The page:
Sunday, December 22, 2013

Happy Yule and 2014 to all my readers

Wishing everyone a very happy holiday break, with thanks for all the phenomenal support I've had from friends and readers during this year. Looking forward to 2014!

Thursday, December 19, 2013

Quimper - new perspective

Made a quick dash to Quimper today in beautifully clear weather. Everyone knows about the unusual crooked nave of the cathedral, but a crooked spire too?  Who knew.
Came home in a violent storm.

Thursday, December 12, 2013

Pliny the Younger and Penmarc'h

This morning I've had the strange experience of baking Christmas biscuits in my Breton hovel whilst listening to Melvyn Bragg and his guests talking about Pliny the Younger. It brings back my decades of teaching ancient history and many relatively tedious hours of Pliny's letters in Latin. What made me glad to have come out of that world is the fact that eveything being said by scholars this morning was pretty much exactly what I was taught at university and what I went on to relay to my pupils. Pliny is inevitably something of a finite figure despite his prissy verbosity. How I prefer to be working now in the context of a living culture, attested by many thousands of individuals, alive and dead, and a range of source material to make any ancient historian weep.
Yesterday I was in very familiar territory in Pays Bigouden, renewing my close links with Penmarc'h and St-Guenolé on that unique flatly perilous coast on the south-west tip of Finistère. Highlight? The Phare Eckmuhl.

Tuesday, December 10, 2013

Parish closes

The Parish Closes, particularly those of north Finistère (like Guimiliau - pictured above), will of course feature in the new book. They are very special to me and I've enjoyed teaching a course on the subject, including practical visits, from time to time. No consideration of Breton culture could really ignore these supreme expressions of faith, community and artistic achievement. They also represent a period of great commercial prosperity, based on the cloth trade with England, when thousands of locals were involved in one or other of the many stages of process from growing the flax to selling the finished product.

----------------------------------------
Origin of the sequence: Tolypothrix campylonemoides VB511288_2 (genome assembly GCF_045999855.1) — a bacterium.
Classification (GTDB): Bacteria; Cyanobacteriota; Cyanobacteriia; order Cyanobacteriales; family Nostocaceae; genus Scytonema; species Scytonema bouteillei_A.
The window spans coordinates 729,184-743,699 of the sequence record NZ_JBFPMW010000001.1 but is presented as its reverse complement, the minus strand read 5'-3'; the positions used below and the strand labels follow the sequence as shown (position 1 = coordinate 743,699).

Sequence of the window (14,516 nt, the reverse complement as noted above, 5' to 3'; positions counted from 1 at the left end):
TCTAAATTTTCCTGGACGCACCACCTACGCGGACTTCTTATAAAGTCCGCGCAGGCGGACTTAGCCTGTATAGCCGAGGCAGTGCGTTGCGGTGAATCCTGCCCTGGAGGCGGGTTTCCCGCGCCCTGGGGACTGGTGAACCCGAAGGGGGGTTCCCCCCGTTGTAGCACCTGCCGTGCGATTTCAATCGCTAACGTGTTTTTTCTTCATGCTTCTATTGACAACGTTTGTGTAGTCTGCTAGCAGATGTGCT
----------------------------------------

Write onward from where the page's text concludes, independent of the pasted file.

The symbolism of death and resurrection and tales from the story of Christ predominate in the decoration, but there are plenty of oddities from a more pagan tradition including Green Men, monsters and bare-breasted women. What a lot those early saints had to put up with!

Wednesday, December 04, 2013

Sardines and surrealism

In Douarnenez today: one of my regular haunts and part of the Coast chapter of the new book. The prosperity brought by the prolific sardine harvest in such a vast, shallow bay was abruptly snatched away when stocks inexplicably failed in the early years of the 20th century. The hardship was brutal, as, when business resumed, were conditions in the factories, which led to one of the most notorious strikes of the inter-war years by women desperate to be paid a living wage for their gruelling efforts. An armed attack on the communist mayor was one of the strike-breakers' tactics.
On a contrasting note, the town has long attracted artists of many persuasions, drawn to the coastal scenes of everyday life and natural beauty. Englishman Kit Wood produced some of his last (and best) paintings here before his suicide in 1930. The church in Tréboul (see photo) was one of his subjects - in those days at the heart of a tiny village, today part of Douarnenez and home to the pleasure marina. Surrealist Yves Tanguy, whose mother was from nearby Locronan, not only painted many of his bizarre but compelling pictures here, but asked in his will that his ashes be scattered on the bay, far from his adopted home in the USA.

Wednesday, November 27, 2013

Winter is here

We've had an abrupt autumn in western Brittany, shortened by the Indian summer and dulled by the earlier lack of rain. Walked today along the Nantes-Brest canal near Chateaulin. The Aulne is grey and smooth in sharp, cold air without a breath of wind. Some trees are still green, other unleafed to skeletons without any transitory colour. Here and there along the Aulne valley there are splashes of orange, brown and gold, but that's a deceptive sideshow. Winter is here.

Friday, November 15, 2013

Rennes again

I've been working in Rennes this week, looking especially at modern art and architecture. The photos above show the sculptural shadow-play of Alignement du XXI siècle by Aurelie Nemours at Beauregard.
Below, Georges Maillols' Horizons tower block (1970), is still a mesmorising spectacle from any angle, like its contemporary the Tour de l'Eperon by Louis Arretche.

I was also on the Odorico trail. This famous mosaicist and football fan has left his mark on many buildings in the city.
Great trip! Now time to write it all up...